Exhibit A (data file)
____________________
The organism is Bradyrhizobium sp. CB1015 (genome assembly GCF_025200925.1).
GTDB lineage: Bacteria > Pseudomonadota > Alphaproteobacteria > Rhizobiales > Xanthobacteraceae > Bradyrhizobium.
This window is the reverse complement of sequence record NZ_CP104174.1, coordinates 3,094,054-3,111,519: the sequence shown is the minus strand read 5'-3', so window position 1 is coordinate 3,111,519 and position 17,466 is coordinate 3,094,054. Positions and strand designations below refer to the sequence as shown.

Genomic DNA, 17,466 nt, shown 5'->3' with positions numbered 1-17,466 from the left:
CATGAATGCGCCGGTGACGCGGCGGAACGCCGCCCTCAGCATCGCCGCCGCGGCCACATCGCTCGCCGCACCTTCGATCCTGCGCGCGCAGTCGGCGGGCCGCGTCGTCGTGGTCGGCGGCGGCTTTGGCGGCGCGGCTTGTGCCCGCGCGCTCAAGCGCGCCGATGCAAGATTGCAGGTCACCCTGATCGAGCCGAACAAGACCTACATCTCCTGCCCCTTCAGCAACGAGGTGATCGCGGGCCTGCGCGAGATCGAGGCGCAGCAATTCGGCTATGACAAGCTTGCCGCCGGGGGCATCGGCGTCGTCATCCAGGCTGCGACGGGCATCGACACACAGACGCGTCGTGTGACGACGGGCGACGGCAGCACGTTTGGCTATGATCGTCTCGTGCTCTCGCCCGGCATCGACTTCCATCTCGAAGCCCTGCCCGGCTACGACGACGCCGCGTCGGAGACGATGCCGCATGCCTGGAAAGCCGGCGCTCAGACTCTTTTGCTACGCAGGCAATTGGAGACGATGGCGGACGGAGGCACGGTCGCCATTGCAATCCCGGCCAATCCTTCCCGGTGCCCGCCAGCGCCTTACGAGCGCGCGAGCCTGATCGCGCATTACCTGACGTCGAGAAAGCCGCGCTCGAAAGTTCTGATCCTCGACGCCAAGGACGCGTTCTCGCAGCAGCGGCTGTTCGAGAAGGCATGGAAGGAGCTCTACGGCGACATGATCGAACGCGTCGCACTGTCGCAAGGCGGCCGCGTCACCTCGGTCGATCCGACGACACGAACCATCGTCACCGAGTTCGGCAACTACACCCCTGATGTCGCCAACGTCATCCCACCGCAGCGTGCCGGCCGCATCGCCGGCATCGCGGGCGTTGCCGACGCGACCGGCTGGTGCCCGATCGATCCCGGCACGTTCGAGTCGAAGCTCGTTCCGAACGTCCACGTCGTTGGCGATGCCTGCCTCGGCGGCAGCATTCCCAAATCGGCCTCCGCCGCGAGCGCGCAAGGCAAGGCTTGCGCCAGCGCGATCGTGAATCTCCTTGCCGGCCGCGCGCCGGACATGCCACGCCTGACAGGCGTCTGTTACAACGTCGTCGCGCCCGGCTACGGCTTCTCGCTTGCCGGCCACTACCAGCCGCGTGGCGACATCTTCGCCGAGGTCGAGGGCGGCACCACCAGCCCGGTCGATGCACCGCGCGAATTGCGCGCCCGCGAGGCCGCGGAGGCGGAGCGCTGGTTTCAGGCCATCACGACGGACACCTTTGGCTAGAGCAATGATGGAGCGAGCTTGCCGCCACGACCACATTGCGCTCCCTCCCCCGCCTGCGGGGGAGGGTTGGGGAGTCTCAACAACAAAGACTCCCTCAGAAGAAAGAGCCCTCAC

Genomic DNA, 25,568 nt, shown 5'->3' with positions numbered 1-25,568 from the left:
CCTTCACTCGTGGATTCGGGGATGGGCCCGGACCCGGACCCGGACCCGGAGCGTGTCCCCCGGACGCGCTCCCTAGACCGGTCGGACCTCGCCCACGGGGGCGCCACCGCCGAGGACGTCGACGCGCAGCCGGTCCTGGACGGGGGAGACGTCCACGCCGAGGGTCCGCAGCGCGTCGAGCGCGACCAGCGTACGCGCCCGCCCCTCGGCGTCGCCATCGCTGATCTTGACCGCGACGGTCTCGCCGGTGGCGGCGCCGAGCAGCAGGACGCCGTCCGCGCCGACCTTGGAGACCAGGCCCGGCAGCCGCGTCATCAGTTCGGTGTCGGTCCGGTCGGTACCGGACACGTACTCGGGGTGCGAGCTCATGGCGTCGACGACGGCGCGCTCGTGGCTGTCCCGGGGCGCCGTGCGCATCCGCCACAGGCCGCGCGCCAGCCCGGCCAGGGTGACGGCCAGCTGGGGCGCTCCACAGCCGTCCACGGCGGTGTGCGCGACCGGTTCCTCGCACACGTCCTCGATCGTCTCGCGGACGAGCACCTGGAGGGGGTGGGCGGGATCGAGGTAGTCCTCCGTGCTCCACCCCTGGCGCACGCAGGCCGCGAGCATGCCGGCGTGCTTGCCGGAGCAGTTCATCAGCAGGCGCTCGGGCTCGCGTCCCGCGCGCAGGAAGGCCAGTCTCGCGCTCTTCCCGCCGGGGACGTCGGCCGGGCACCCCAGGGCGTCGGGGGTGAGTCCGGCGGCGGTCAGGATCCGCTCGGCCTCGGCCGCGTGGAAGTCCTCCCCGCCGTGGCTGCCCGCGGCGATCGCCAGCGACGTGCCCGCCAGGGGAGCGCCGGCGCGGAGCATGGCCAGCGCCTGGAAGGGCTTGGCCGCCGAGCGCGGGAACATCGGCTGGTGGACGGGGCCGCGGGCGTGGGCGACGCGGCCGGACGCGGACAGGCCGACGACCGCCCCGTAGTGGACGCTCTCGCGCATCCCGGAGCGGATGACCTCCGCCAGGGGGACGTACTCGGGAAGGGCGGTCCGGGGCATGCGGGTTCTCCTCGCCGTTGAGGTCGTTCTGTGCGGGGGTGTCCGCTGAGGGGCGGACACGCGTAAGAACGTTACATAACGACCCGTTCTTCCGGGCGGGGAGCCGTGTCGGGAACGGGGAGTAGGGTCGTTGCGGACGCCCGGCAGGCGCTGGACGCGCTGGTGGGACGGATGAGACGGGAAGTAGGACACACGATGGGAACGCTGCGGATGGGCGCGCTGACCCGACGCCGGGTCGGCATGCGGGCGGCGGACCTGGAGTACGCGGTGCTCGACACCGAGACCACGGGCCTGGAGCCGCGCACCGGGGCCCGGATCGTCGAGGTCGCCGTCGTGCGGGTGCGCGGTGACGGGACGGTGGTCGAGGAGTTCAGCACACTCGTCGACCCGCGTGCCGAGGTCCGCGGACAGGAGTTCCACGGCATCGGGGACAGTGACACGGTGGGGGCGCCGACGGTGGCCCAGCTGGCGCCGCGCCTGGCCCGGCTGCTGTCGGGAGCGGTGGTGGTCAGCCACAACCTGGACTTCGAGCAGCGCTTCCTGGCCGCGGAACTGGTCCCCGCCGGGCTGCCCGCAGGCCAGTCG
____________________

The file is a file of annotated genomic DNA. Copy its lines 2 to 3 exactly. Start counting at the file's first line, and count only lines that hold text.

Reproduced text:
GTDB lineage: Bacteria > Pseudomonadota > Alphaproteobacteria > Rhizobiales > Xanthobacteraceae > Bradyrhizobium.
This window is the reverse complement of sequence record NZ_CP104174.1, coordinates 3,094,054-3,111,519: the sequence shown is the minus strand read 5'-3', so window position 1 is coordinate 3,111,519 and position 17,466 is coordinate 3,094,054. Positions and strand designations below refer to the sequence as shown.